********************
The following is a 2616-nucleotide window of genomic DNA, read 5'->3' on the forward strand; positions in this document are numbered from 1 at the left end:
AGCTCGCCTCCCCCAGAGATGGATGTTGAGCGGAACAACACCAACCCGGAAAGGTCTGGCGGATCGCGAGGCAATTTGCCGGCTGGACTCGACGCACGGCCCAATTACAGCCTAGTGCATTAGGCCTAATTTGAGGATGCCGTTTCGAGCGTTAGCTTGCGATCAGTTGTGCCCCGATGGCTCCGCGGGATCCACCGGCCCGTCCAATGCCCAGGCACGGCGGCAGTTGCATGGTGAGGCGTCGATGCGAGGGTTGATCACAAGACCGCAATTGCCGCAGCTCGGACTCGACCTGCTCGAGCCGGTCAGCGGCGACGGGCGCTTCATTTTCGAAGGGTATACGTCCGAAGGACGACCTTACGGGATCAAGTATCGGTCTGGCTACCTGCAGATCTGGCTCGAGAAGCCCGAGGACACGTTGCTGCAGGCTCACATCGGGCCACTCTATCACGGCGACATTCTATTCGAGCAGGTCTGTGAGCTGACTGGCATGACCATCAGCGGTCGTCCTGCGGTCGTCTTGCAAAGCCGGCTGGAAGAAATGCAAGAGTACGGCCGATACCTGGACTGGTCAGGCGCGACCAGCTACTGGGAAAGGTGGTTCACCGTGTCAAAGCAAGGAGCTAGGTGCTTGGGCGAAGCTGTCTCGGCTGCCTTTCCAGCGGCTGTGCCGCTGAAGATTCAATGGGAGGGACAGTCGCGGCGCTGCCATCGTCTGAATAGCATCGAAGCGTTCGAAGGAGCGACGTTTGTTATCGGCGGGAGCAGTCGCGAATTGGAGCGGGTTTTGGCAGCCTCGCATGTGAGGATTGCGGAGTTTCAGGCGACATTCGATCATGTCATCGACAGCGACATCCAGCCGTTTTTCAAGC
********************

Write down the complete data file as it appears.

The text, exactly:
The following is a 2616-nucleotide window of genomic DNA, read 5'->3' on the forward strand; positions in this document are numbered from 1 at the left end:
AGCTCGCCTCCCCCAGAGATGGATGTTGAGCGGAACAACACCAACCCGGAAAGGTCTGGCGGATCGCGAGGCAATTTGCCGGCTGGACTCGACGCACGGCCCAATTACAGCCTAGTGCATTAGGCCTAATTTGAGGATGCCGTTTCGAGCGTTAGCTTGCGATCAGTTGTGCCCCGATGGCTCCGCGGGATCCACCGGCCCGTCCAATGCCCAGGCACGGCGGCAGTTGCATGGTGAGGCGTCGATGCGAGGGTTGATCACAAGACCGCAATTGCCGCAGCTCGGACTCGACCTGCTCGAGCCGGTCAGCGGCGACGGGCGCTTCATTTTCGAAGGGTATACGTCCGAAGGACGACCTTACGGGATCAAGTATCGGTCTGGCTACCTGCAGATCTGGCTCGAGAAGCCCGAGGACACGTTGCTGCAGGCTCACATCGGGCCACTCTATCACGGCGACATTCTATTCGAGCAGGTCTGTGAGCTGACTGGCATGACCATCAGCGGTCGTCCTGCGGTCGTCTTGCAAAGCCGGCTGGAAGAAATGCAAGAGTACGGCCGATACCTGGACTGGTCAGGCGCGACCAGCTACTGGGAAAGGTGGTTCACCGTGTCAAAGCAAGGAGCTAGGTGCTTGGGCGAAGCTGTCTCGGCTGCCTTTCCAGCGGCTGTGCCGCTGAAGATTCAATGGGAGGGACAGTCGCGGCGCTGCCATCGTCTGAATAGCATCGAAGCGTTCGAAGGAGCGACGTTTGTTATCGGCGGGAGCAGTCGCGAATTGGAGCGGGTTTTGGCAGCCTCGCATGTGAGGATTGCGGAGTTTCAGGCGACATTCGATCATGTCATCGACAGCGACATCCAGCCGTTTTTCAAGC